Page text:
France: Bank on fire – chaotic scenes during the protest against police violence


Foreign countries France

Central bank on fire – Chaotic scenes during protests against police violence

| Reading time: 2 minutes

The facade of the Banque de France in Paris was on fire The facade of the Banque de France in Paris was on fire

The facade of the Banque de France in Paris was on fire


A law in France aims to limit video recordings of police operations. Then the cases of brutal police violence are again reported. In many cities, people make their displeasure felt. There are also riots.

M.or more than 100,000 people across France protested against a bill to protect police officers. Riots broke out on the sidelines of a demonstration in Paris: a small group of demonstrators threw stones at the police officers, who in turn responded using tear gas. Protest organizers even announced 500,000 attendees across the country. The French Interior Ministry spoke of 133,000 protesters across the country and 46,000 participants in Paris.

There was a fight in Paris. Some then set fire to the facade of the central bank and the police barricades. In the turmoil, firefighters found it difficult to reach the site of the riots.

Paris police said 46 people were arrested and 23 police officers were injured. There were also clashes in the Breton city of Rennes and the police used tear gas.

read also

PARIS, FRANCE - NOVEMBER 24: Protesters make a burning barricade as demonstrations against police brutality and refugee treatment in the city turn violent on November 24, 2020 in Paris, France.  On Monday, police and gendarmes forcibly evicted a protest camp in central Paris, where some 450 refugees had set up tents to protest the destruction of their camp in northern Paris a few days earlier.  (Photo by Kiran Ridley / Getty Images)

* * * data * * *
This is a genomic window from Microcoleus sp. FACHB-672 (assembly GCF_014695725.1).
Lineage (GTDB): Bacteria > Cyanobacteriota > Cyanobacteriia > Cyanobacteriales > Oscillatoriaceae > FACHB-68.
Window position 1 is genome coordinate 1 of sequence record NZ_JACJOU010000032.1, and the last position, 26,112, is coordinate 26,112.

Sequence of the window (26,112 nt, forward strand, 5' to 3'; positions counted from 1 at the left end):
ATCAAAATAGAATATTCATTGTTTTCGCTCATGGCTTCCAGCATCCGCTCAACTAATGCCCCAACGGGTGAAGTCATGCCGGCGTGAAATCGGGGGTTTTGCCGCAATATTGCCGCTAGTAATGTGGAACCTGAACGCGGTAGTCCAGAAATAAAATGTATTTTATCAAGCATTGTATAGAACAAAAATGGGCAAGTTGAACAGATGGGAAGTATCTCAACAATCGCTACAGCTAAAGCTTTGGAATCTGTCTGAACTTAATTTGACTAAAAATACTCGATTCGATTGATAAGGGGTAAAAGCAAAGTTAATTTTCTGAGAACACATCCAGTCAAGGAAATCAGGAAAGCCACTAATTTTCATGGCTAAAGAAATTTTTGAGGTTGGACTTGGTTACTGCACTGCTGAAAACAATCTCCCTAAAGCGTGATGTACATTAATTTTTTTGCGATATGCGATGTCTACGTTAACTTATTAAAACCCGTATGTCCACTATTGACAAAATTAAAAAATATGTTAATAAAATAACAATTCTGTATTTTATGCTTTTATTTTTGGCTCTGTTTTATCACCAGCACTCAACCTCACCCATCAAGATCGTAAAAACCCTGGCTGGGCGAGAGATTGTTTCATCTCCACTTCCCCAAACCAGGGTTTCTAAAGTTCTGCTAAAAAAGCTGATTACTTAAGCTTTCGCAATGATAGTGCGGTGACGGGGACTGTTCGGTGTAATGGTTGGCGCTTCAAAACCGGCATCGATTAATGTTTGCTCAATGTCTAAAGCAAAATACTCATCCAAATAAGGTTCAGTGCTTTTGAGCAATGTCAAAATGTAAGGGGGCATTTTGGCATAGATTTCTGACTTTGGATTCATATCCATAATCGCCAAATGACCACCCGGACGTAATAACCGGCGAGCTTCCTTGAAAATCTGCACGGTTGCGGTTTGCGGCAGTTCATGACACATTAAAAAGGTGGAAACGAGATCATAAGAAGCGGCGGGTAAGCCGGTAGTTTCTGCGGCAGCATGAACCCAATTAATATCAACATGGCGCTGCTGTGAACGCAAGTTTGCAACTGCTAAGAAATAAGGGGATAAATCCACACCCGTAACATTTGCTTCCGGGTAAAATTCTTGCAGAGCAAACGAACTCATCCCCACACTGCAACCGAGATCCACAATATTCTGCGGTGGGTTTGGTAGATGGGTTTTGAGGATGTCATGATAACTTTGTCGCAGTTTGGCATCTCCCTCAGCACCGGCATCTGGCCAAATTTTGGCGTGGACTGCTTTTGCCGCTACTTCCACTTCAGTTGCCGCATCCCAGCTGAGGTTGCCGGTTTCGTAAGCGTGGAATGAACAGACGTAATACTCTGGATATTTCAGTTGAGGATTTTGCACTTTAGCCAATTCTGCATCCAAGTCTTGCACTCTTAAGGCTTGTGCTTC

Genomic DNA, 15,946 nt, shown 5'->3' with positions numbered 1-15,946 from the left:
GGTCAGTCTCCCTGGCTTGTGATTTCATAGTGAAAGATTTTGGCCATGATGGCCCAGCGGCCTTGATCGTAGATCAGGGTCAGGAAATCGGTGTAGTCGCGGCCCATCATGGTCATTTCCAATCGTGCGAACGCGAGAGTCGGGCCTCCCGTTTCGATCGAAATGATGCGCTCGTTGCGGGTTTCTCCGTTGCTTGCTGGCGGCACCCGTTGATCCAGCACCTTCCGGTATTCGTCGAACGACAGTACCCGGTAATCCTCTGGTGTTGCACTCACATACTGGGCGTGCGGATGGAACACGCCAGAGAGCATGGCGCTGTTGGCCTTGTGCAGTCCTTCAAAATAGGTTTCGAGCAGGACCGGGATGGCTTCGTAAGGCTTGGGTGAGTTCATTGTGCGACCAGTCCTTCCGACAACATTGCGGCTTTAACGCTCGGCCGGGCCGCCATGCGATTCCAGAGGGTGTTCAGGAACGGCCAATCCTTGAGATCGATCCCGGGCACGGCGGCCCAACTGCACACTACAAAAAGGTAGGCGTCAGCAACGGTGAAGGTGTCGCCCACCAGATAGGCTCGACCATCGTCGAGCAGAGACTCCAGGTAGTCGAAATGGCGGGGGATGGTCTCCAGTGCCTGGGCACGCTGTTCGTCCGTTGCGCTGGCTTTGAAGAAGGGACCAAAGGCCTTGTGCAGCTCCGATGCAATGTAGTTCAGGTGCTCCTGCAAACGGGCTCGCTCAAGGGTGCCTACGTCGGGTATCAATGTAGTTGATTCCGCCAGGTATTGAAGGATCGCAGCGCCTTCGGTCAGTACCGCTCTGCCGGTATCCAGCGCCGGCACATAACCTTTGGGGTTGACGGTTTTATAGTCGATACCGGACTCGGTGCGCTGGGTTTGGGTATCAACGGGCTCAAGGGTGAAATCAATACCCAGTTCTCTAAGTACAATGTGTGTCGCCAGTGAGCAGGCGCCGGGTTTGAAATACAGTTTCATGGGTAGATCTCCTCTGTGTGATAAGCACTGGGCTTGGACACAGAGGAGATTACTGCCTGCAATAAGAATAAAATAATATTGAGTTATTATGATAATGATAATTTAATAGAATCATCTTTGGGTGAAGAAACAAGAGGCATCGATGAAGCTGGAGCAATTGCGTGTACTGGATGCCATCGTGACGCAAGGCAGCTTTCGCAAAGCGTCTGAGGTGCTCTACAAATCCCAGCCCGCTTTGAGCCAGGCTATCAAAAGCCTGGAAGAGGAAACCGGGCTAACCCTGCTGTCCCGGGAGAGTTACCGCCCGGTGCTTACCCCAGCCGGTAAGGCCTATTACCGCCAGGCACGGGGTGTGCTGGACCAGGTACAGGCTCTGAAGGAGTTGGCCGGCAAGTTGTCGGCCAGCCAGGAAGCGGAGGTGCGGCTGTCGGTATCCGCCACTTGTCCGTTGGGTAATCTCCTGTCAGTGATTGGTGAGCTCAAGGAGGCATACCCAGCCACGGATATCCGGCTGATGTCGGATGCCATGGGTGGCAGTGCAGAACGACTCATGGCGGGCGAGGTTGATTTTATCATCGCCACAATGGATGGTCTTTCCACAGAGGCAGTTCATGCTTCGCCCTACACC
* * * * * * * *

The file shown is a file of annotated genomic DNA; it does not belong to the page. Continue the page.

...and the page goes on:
In the rest of the country, the dozens of demonstrations remained largely peaceful. The protests are directed against a bill that should criminalize the publication of photos or videos of police officers on duty if the intention is to violate their “physical and psychological integrity”.

Here you will find content from YouTube

We need your consent to interact with or view content from YouTube and other social networks.

President Emmanuel Macron’s government believes the law is necessary to protect officials from threats and attacks from violent marginalized groups. Civil rights groups, journalists and victims of police violence fear that the measure could restrict press freedom and cover up brutal actions by the security forces.



Recent cases of police violence in France have made the debate more explosive. Video footage of officials beating up a black music producer in Paris appeared on Thursday. Macron himself was concerned and said the tapes “made us feel ashamed”. And just recently, the images of the brutal evacuation of a migrant camp by the Paris police have attracted enormous criticism.


Source link